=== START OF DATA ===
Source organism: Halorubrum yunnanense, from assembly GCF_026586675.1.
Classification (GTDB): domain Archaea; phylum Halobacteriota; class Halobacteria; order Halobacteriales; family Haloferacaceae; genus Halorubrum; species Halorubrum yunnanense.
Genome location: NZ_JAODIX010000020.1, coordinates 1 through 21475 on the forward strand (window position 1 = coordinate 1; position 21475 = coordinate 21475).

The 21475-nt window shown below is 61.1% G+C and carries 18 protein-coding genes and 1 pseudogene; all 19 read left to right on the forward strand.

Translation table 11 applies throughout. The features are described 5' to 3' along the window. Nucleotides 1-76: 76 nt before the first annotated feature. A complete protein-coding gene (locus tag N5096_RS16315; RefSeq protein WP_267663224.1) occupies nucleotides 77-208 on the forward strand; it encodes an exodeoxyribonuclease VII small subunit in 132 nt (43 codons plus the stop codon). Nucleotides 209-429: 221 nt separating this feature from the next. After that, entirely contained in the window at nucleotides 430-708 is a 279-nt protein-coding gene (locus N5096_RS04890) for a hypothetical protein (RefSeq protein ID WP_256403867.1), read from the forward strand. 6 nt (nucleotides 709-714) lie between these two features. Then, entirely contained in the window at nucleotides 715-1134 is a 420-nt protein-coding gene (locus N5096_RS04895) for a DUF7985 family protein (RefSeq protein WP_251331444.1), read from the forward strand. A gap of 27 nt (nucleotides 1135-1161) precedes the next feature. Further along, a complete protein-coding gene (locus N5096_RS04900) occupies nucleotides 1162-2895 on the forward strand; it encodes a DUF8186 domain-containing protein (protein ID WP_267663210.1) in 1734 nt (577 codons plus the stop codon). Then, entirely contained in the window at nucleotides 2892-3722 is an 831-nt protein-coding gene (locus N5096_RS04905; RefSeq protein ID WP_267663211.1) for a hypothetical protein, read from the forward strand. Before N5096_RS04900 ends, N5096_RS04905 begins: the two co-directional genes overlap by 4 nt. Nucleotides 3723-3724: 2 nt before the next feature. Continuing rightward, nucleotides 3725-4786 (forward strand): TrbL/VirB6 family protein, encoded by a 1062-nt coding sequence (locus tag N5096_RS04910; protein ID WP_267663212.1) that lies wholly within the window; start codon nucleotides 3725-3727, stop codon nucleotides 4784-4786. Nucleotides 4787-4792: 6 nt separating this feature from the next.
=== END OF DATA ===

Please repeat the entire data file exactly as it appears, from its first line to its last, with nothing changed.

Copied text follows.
Source organism: Halorubrum yunnanense, from assembly GCF_026586675.1.
Classification (GTDB): domain Archaea; phylum Halobacteriota; class Halobacteria; order Halobacteriales; family Haloferacaceae; genus Halorubrum; species Halorubrum yunnanense.
Genome location: NZ_JAODIX010000020.1, coordinates 1 through 21475 on the forward strand (window position 1 = coordinate 1; position 21475 = coordinate 21475).

The 21475-nt window shown below is 61.1% G+C and carries 18 protein-coding genes and 1 pseudogene; all 19 read left to right on the forward strand.

Translation table 11 applies throughout. The features are described 5' to 3' along the window. Nucleotides 1-76: 76 nt before the first annotated feature. A complete protein-coding gene (locus tag N5096_RS16315; RefSeq protein WP_267663224.1) occupies nucleotides 77-208 on the forward strand; it encodes an exodeoxyribonuclease VII small subunit in 132 nt (43 codons plus the stop codon). Nucleotides 209-429: 221 nt separating this feature from the next. After that, entirely contained in the window at nucleotides 430-708 is a 279-nt protein-coding gene (locus N5096_RS04890) for a hypothetical protein (RefSeq protein ID WP_256403867.1), read from the forward strand. 6 nt (nucleotides 709-714) lie between these two features. Then, entirely contained in the window at nucleotides 715-1134 is a 420-nt protein-coding gene (locus N5096_RS04895) for a DUF7985 family protein (RefSeq protein WP_251331444.1), read from the forward strand. A gap of 27 nt (nucleotides 1135-1161) precedes the next feature. Further along, a complete protein-coding gene (locus N5096_RS04900) occupies nucleotides 1162-2895 on the forward strand; it encodes a DUF8186 domain-containing protein (protein ID WP_267663210.1) in 1734 nt (577 codons plus the stop codon). Then, entirely contained in the window at nucleotides 2892-3722 is an 831-nt protein-coding gene (locus N5096_RS04905; RefSeq protein ID WP_267663211.1) for a hypothetical protein, read from the forward strand. Before N5096_RS04900 ends, N5096_RS04905 begins: the two co-directional genes overlap by 4 nt. Nucleotides 3723-3724: 2 nt before the next feature. Continuing rightward, nucleotides 3725-4786 (forward strand): TrbL/VirB6 family protein, encoded by a 1062-nt coding sequence (locus tag N5096_RS04910; protein ID WP_267663212.1) that lies wholly within the window; start codon nucleotides 3725-3727, stop codon nucleotides 4784-4786. Nucleotides 4787-4792: 6 nt separating this feature from the next.